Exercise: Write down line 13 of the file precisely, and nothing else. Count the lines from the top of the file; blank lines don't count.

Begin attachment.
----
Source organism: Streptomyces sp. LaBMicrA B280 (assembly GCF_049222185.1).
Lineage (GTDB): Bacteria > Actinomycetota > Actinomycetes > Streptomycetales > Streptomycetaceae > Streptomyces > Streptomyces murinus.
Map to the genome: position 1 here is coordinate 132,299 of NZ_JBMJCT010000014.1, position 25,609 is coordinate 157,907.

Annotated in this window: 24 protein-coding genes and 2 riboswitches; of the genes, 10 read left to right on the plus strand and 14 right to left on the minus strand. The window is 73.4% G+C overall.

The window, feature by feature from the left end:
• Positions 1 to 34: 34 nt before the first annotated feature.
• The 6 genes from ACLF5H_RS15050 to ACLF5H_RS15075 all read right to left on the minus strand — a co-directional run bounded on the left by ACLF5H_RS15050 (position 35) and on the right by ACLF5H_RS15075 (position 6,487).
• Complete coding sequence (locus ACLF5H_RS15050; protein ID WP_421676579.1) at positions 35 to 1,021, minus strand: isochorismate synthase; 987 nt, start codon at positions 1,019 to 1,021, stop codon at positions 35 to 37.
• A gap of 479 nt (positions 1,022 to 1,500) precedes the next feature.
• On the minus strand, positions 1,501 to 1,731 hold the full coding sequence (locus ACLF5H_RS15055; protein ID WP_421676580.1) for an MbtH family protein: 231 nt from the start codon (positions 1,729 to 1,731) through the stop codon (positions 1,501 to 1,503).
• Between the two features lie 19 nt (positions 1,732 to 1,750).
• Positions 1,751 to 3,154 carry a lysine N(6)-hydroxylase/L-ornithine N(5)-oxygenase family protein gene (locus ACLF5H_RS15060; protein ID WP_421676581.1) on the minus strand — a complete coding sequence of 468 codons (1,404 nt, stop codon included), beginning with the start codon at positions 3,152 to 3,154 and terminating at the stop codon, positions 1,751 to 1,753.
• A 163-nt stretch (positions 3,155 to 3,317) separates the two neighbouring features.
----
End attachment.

• A 163-nt stretch (positions 3,155 to 3,317) separates the two neighbouring features.